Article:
Trucking looking up over next year

Trucking looking up over next year

New reports out from two expert trucking-services firms indicate the second half of this year on into 2012 can expect strong freight volumes and paint strong expectations that motor carriers will see strong freight volumes and rate increases— and the strong possibility that pent-up demand for trucks may be constrained by supplier capacity

New reports out from two expert trucking-services firms indicate the second half of this year on into 2012 can expect strong freight volumes and paint strong expectations that motor carriers will see strong freight volumes and rate increases— and the strong possibility that pent-up demand for trucks may be constrained by supplier capacity.

According to Transport Capital Partners, LLC (TCP), results of its latest Business Expectations Survey place carriers “in the driver’s seat” over the year ahead. The report found more than 80% of the carrier respondents expecting volume increases within the next 12 months.

“The prior survey was at a 90% level, but the weakness reported in several areas of the economy had its impact,” said Richard Mikes, TCP partner and survey founder.

However, TCP expects the second half of this year “to likely show potentially more positive signs,” pointed out Lana Batts, TCP partner. She noted that larger carriers (over $25 million in revenue) are “more optimistic,” as 88% expect business volume increases compared to the 71% reported by smaller carriers.

And for the second consecutive quarter, 90% of the carriers responding expect rate increases in the year ahead, according to Mikes. “Even if the economy slows from previous predictions,” he explained, “rate increases will likely continue given the conservative hesitancy of carriers to add little equipment beyond replacement levels.” What’s more, he added, larger carriers are “somewhat more optimistic”-- 93% vs. 81% for the smaller carriers.

More importantly, according to Mikes and Batts, this is the first time “no one expected rates to decrease since the question was first asked in the first quarter of 2009.” They stated that the “general supply and demand equilibrium continues to shift towards carriers as little capacity increase is evident and modest GDP gains are still forecast; thus, assuring tightness likely over the next couple of years.”

In addition, they said spot-rate markets are showing “some diversity” over the last quarter, depending on region and type of carrier as well as “some weather impacts being reported.” Mikes and Batts noted that the second half of 2011 is “expected to reflect higher rates as the general economy is forecast to improve.”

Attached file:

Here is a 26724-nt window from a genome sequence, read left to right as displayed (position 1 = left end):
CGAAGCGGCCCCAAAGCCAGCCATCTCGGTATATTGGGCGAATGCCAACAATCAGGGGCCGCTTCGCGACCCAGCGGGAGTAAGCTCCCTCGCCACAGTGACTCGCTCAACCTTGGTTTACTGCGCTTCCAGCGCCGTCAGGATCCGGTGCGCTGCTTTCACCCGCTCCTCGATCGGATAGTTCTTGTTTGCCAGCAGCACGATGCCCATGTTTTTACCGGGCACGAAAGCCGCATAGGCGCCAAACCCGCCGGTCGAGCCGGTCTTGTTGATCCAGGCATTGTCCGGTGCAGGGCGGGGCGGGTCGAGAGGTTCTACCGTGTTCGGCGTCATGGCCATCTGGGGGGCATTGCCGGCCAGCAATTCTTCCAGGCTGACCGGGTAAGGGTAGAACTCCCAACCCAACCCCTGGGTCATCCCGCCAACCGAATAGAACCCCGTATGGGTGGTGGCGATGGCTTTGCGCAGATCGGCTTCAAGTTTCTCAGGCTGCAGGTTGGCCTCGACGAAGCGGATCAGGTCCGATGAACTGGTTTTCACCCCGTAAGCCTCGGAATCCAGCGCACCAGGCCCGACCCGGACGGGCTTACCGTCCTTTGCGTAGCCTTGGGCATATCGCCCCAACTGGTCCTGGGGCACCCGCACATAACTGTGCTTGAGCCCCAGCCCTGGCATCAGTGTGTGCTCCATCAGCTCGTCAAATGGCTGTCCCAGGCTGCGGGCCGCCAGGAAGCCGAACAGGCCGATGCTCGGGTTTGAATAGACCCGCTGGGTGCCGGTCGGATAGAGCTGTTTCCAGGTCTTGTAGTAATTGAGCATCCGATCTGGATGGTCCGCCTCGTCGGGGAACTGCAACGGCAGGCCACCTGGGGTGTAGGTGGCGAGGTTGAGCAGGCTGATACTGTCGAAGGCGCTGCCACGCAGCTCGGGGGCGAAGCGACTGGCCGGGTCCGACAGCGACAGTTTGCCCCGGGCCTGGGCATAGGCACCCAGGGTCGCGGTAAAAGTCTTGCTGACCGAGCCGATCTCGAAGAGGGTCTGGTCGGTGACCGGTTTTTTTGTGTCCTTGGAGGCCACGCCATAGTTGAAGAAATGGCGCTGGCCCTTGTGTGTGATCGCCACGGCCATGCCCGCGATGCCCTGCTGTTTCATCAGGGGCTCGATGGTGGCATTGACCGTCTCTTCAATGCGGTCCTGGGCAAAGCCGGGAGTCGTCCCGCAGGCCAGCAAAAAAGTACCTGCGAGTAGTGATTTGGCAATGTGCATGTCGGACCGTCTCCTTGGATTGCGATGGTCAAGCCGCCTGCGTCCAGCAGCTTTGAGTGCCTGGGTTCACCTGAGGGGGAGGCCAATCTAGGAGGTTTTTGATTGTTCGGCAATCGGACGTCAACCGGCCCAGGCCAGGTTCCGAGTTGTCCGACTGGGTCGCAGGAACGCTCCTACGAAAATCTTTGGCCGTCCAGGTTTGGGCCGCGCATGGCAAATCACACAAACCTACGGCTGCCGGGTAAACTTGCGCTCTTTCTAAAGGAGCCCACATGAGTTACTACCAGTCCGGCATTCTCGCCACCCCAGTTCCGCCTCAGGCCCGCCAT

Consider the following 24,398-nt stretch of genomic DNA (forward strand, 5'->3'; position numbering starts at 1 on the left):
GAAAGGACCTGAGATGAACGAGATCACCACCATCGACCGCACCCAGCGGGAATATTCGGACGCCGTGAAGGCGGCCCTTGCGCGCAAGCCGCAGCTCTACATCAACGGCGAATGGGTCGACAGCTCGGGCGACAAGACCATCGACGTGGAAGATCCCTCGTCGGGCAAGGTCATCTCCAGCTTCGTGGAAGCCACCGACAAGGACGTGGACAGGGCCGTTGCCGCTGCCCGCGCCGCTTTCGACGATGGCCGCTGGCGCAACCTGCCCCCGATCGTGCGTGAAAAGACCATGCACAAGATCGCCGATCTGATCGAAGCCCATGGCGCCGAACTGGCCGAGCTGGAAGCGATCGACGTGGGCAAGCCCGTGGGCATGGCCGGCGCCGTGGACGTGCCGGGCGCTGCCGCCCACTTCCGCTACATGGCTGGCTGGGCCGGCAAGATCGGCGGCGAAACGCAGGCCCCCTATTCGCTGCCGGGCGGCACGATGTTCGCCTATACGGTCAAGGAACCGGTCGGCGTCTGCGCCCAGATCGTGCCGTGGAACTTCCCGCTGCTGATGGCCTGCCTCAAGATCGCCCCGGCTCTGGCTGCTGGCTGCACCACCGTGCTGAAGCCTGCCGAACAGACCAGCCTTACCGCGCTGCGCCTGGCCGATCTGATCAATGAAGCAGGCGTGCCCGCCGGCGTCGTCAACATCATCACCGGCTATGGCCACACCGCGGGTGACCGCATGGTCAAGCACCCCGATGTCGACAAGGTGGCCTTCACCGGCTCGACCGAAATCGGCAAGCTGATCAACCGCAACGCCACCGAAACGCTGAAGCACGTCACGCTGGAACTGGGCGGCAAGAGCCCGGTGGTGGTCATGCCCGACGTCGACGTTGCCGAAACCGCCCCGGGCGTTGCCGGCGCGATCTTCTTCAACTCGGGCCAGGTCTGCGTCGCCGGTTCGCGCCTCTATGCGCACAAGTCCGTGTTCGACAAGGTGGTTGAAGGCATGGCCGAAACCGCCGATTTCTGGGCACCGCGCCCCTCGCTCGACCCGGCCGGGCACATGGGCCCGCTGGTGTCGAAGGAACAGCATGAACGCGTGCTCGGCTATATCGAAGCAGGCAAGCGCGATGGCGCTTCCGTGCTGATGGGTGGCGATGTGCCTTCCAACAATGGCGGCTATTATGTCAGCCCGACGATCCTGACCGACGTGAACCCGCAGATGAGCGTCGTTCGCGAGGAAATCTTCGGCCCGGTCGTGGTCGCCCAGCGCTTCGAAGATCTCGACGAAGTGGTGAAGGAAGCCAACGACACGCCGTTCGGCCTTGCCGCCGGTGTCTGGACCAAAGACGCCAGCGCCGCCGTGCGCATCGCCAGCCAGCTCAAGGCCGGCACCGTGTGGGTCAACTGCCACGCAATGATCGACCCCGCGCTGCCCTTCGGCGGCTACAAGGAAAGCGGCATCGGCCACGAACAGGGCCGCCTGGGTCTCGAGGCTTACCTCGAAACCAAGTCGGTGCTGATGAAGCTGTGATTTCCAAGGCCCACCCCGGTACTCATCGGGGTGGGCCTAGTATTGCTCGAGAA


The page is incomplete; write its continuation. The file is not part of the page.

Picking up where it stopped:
And they also pointed out that truck supply conditions forecast in an earlier TCP white paper are “generally still on target favoring carriers.”

Not surprisingly, given the positive tone of the TCP survey, the “stage is set for a long run-up in Class 8 demand, according to the most recent data reported by ACT Research Co. (ACT).

“While we have reduced our expectations for US economic growth somewhat, we still expect the overall economy to progress close to trend over during 2011 and into 2012,” said Sam Kahan, ACT chief economist. “There might be a soft patch in freight over the next month or two, but demand for Class 8 trucks continues to be strong. We feel that the industry’s ability to 'build' might actually be a volume constraint in 2011.”

Despite some recent easing in freight growth and a softening in the path of the U.S. economy, demand for commercial vehicles continues to be strong, stated ACT. “Widespread strength was apparent across all segments of the commercial vehicle market,” the firm noted.

The June edition of the ACT North American Commercial Vehicle OUTLOOK “reflects solid commercial vehicle demand through 2011 and well into 2012.” According to ACT, this demand reflects pent-up replacement needs and improved financial performance by fleets, which is now being supported by improved credit availability—at least for well-qualified customers.

TAGS: News
Hide comments

Comments

  • Allowed HTML tags: <em> <strong> <blockquote> <br> <p>

Plain text

  • No HTML tags allowed.
  • Web page addresses and e-mail addresses turn into links automatically.
  • Lines and paragraphs break automatically.
Publish